Do not be afraid, take courage


In the Lauriston Jesuit Centre we have just completed an interesting, challenging and stimulating series of four lectures on the values which are inscribed on the Mace in the Scottish Parliament. These same values are also at the heart of the Curriculum for Excellence being adopted by schools in Scotland.  What are these values?  Are they values I respond to?  The values are justice, compassion, wisdom and integrity.  These are big words which take a lot of unravelling.  But I imagine that most of us would see them as desirable for ourselves and for our members of parliament. 

The silversmith whose design was chosen for the mace is from the south west of Scotland and is called Michael Lloyd. If you go to the debating chamber in the Scottish Parliament, you will see the elegance of his winning design. It is a lovely piece of work with none of the brutal characteristics of traditional maces.  I actually think it has all the features of a musical instrument.  It has to be played to bring out the melody of its values and to proclaim the relationship it represents. The mace is constructed of Scottish silver with an inlaid band of gold panned from Scottish rivers.  The gold band is intended to symbolise the marriage of the Parliament, the land, and the people. This is the language of covenant, of “ being with”.

But one of the speakers revealed that Michael Lloyd regrets that there was not room for a fifth word, a fifth value.  I was talking about unravelling these complex words, but Michael was looking for a word that would knit the other four together and make them work.  The word he would have liked to include was courage.

I met courage this week. On Monday morning word began to filter through that a Jesuit priest had been dragged out of his house and killed in Syria. Anyone who has been attending to the news has heard of the horrors of living in Homs. I knew we had Jesuits in Syria, and there were concerns about some of them. But I didn’t know we had anyone in Homs, nor had I ever heard of this man whose name is Frans van der Lugt.  As his name suggests, he came from Holland, he was a psychotherapist and had been a missionary in Syria for nearly fifty years.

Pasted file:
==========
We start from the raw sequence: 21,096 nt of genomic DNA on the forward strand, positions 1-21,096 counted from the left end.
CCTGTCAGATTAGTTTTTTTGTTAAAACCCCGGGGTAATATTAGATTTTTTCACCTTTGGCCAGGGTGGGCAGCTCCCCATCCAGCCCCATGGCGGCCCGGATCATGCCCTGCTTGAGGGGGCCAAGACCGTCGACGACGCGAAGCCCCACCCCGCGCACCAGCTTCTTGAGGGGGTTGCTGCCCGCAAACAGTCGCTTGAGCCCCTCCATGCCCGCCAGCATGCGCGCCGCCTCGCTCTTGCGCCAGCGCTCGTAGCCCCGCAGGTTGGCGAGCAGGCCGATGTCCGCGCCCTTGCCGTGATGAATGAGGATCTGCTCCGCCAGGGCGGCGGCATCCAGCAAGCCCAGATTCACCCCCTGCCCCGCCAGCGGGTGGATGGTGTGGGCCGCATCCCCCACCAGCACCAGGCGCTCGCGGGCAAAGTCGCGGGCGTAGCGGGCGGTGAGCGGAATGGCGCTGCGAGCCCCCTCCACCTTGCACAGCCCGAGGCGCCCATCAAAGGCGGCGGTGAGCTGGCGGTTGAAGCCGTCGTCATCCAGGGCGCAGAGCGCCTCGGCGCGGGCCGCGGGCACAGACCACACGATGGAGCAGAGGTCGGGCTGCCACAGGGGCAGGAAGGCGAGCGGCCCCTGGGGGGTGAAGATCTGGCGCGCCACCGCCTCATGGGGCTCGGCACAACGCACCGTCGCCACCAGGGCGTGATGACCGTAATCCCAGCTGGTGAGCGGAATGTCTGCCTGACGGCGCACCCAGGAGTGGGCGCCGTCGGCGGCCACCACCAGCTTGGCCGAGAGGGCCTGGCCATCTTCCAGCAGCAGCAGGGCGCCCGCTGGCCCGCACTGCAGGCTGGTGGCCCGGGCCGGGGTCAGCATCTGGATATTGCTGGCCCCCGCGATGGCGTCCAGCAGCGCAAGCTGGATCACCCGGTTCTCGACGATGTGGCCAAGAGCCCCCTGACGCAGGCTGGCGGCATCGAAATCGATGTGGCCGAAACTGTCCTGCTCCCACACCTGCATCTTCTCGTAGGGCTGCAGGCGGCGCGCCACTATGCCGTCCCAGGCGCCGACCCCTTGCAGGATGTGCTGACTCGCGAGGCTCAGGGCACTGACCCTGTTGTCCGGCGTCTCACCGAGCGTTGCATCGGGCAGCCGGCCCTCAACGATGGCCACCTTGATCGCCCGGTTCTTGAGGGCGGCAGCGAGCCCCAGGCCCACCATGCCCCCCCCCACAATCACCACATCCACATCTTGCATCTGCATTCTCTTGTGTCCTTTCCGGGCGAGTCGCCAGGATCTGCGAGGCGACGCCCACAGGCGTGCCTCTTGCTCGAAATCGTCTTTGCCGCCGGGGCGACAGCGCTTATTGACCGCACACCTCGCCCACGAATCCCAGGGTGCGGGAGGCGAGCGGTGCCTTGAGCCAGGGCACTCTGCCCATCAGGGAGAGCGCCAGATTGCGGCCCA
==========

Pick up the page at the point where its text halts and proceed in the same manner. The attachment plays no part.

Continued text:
Last February, Father Frans  said that he considered Syria to be his home and refused to leave the embattled city of Homs as 1,400 residents were evacuated during a UN operation. "The Syrian people have given me so much, so much kindness, inspiration and everything they have. If the Syrian people are suffering now, I want to share their pain and their difficulties," Father Frans takes God’s word of the covenant, ‘I will be with you’ and embodies it in his own staying with the people of Homs.
The Vatican spokesman, his brother Jesuit, Federico Lombardi said Father Frans died as a man of peace, who with great courage in an extremely dangerous and difficult situation, wanted to remain faithful to the Syrian people to whom he had dedicated so many years of his life and spiritual service    "In this time of great sorrow, we express great pride and gratitude for having a brother so close to the most suffering".

In Holy Week, we are brought up close to see the Jesus whose wisdom, justice, compassion and integrity we have admired.  What we cannot now fail to see is his courage as he enters Jerusalem, goes to the garden of Gethsemane, faces the blackness of his immediate future as he prays to the Father. Throughout the trials and the torture, and the degradation of the state execution, his courage shines through. He remembers the word spoken often in the   Bible, ‘Do not be afraid’.  It is a phrase he has used himself to other people, and now at the time of his own fear, he hears that word spoken to him by the Father and trusts in it. The abiding word of God’s covenant is ‘I will be with you’.  The life, death and resurrection of Jesus Christ is for us the clearest sign of God’s desire to be with his people:  Emmanuel.

James Crampsey SJ